COLUMBIA, S.C. -- Clemson quarterback Kyle Parker is back in good standings with his coaches and will start in the Meineke Car Care Bowl later this month.
Parker has patched up some problems with his coaches after his benching in the final regular season game, coach Dabo Swinney said Monday.
Parker and Swinney appeared to have a heated discussion after the quarterback was sat down when he threw an interception returned for a touchdown in the Tigers' 29-7 loss to South Carolina.
Parker spent the rest of the game on the sidelines by himself, fueling speculation he might leave before the bowl game and start concentrating on baseball. But Parker decided last week to return for the bowl, saying "I'm not a quitter" and Swinney said his quarterback handled his disappointment well enough to keep his starting job.
"You take competitive people and you put them in that environment, and you have moments," said Swinney, who wouldn't detail exactly what was said on the sidelines.
Swinney said he is starting Parker over redshirt freshman Tajh Boyd, who will likely take over the team next season, because Parker gives Clemson the best chance to beat South Florida in the Dec. 31 bowl game in Charlotte, N.C.
"The best way to prepare for next year is winning this game," Swinney said.
Parker was picked in the first round of this year's baseball draft, but the sophomore gave up $800,000 to return to Clemson and play football. Instead of a triumphant return, Parker has thrown for eight fewer touchdowns, 447 fewer yards and two more interceptions as the Tigers have gone 6-6.
"Take your disappointment and multiply it by a million and that's how I feel. And that's how our team feels," Swinney said.
After the South Carolina loss, Swinney wouldn't guarantee Parker was going to start in the bowl game. Last week, Parker said he spent a couple of days weighing the options of leaving to start his baseball career immediately versus the damage that might do to his reputation at Clemson. Then he talked to Swinney, and the two patched up their differences.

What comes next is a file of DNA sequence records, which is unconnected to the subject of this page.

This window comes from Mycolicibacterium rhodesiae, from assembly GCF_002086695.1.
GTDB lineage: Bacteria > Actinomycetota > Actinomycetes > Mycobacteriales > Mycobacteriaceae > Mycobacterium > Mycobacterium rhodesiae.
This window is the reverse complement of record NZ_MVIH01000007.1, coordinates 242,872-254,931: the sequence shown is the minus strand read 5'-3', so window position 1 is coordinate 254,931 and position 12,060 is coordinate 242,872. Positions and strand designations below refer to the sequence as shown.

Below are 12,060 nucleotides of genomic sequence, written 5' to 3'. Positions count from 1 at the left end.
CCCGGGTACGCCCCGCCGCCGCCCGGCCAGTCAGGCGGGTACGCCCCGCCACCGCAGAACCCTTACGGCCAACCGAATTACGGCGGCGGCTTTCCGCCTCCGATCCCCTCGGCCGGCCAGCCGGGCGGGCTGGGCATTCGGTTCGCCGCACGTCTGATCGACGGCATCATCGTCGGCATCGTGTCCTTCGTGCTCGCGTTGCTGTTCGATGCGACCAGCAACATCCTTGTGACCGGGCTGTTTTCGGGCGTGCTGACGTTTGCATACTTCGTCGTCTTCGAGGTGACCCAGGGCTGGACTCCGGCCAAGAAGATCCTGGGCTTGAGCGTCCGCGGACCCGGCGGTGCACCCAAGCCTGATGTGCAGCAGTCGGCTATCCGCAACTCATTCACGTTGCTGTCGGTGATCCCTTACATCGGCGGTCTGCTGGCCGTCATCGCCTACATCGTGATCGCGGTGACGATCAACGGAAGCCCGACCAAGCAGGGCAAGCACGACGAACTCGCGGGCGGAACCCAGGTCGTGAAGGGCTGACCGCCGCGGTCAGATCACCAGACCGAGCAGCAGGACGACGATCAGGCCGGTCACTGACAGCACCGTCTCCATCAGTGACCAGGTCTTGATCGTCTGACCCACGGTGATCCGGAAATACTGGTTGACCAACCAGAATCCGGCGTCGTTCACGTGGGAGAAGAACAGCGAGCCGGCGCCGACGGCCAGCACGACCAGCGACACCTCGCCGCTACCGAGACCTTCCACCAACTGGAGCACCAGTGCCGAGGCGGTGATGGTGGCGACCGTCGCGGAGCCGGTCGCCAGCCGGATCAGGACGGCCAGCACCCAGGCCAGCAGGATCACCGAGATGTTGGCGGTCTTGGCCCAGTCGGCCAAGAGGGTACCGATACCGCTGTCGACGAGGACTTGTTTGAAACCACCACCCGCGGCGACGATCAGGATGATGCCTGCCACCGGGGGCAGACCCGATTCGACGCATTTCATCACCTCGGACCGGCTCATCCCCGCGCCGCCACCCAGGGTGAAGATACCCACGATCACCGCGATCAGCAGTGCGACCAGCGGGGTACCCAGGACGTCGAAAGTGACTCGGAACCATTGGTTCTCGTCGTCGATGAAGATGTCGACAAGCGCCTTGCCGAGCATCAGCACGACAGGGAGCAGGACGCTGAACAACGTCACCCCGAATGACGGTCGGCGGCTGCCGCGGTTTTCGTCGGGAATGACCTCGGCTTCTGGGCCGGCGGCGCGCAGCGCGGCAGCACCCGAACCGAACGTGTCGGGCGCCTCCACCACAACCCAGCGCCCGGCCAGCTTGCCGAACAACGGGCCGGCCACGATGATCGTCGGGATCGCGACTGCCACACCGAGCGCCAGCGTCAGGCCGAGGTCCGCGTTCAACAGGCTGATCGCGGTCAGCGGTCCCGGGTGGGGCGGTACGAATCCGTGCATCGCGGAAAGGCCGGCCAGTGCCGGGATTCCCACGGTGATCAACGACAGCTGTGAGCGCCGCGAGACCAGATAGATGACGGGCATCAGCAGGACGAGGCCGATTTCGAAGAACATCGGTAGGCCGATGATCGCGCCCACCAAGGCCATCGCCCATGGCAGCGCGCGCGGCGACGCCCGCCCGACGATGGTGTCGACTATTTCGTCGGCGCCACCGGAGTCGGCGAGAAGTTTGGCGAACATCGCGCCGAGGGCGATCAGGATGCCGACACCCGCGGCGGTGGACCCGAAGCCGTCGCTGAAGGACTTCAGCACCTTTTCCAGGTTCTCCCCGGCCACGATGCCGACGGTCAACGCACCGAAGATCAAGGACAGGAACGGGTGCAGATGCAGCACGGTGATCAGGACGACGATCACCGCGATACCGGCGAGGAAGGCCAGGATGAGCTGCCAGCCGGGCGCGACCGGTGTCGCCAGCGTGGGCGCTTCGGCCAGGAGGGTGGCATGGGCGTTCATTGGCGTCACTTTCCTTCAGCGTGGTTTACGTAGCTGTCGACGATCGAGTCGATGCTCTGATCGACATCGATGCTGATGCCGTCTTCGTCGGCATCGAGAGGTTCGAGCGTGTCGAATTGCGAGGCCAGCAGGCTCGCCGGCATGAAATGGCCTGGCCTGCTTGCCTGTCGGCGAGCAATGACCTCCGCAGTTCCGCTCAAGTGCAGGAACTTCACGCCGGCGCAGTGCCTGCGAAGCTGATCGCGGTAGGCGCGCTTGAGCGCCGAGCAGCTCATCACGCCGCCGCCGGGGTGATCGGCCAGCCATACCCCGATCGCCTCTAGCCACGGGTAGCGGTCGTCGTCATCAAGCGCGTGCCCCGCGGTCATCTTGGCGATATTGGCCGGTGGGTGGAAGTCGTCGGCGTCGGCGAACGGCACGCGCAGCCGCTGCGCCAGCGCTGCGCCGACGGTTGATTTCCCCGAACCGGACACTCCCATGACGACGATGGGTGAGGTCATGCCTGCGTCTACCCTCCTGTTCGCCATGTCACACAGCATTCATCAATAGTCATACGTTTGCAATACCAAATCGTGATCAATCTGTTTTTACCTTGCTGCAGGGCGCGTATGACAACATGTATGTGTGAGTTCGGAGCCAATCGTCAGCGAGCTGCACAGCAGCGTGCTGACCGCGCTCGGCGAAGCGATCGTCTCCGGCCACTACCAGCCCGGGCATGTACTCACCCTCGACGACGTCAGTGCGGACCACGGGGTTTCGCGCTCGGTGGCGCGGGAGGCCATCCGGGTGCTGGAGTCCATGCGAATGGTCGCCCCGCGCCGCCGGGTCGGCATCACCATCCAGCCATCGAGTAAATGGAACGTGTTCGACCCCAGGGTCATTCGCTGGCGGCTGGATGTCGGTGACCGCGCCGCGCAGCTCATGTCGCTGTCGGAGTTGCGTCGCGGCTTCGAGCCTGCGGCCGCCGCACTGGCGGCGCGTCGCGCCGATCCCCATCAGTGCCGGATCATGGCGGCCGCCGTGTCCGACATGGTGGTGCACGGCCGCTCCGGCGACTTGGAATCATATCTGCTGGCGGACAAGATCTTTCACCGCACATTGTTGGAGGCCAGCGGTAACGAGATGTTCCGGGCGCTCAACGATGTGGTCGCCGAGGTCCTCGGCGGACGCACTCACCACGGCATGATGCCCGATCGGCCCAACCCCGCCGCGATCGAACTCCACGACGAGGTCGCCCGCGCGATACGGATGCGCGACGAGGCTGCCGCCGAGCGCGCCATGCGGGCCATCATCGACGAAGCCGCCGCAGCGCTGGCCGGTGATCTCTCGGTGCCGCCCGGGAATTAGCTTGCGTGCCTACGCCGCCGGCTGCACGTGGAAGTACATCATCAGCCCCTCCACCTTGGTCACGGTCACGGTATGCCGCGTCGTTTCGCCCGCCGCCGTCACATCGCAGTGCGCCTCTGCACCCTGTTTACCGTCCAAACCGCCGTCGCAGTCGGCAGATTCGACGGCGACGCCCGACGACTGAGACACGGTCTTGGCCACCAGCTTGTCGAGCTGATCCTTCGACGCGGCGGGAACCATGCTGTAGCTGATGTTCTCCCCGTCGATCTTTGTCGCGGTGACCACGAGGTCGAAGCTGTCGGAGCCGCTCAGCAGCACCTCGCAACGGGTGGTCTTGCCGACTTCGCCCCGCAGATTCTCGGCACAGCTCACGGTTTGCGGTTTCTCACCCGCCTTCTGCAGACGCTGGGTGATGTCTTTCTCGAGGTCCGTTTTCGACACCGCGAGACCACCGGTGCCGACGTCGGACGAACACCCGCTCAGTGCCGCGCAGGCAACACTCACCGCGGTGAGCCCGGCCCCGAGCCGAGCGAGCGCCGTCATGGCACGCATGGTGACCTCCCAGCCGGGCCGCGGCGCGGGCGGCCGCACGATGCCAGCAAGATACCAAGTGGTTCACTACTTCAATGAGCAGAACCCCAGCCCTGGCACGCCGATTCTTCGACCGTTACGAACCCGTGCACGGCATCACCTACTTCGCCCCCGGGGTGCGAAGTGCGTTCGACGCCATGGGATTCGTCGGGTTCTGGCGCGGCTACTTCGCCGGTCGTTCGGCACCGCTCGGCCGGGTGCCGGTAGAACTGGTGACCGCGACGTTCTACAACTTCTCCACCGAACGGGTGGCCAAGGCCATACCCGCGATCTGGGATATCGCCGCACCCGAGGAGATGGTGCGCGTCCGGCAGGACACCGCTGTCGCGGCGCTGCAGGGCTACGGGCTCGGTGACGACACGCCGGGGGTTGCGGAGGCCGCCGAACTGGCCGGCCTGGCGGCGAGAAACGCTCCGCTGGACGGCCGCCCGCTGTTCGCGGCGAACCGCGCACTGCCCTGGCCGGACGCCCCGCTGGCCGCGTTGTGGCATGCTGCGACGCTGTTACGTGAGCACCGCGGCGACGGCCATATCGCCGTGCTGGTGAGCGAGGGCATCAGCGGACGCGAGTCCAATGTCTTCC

"Let's see if we can grow up a little bit and take another step toward manhood," Swinney said recalling their conversation.
Swinney also said Monday he doesn't expect to make any changes in his coaching staff. Offensive coordinator Billy Napier interviewed last week for the head coaching job at his alma mater Furman, and Swinney expects the matter to be resolved soon.
"If I felt like there have to be changes to be made, I'll make them. It's that simple," Swinney said. "But I'm not going to make a change just to make one."
Swinney said he spent several frustrating days after the South Carolina loss going over the whole season in his mind. All but two of Clemson's six losses came by less than a touchdown, and the Tigers took No. 1 Auburn to overtime before losing on a missed field goal.
Clemson's kicking game has let the Tigers down all year. They are 12-of-21 on field goals, with seven of the misses coming from inside 40 yards.
"That's a lot of drives where you come away with nothing," Swinney said.
But instead of hanging their heads, Swinney said he told his team to look at the strides they made toward becoming the kind of team and program he wants to see.
"If all you focus on is the result, you're always going to be miserable," Swinney said. "You're never going to be happy."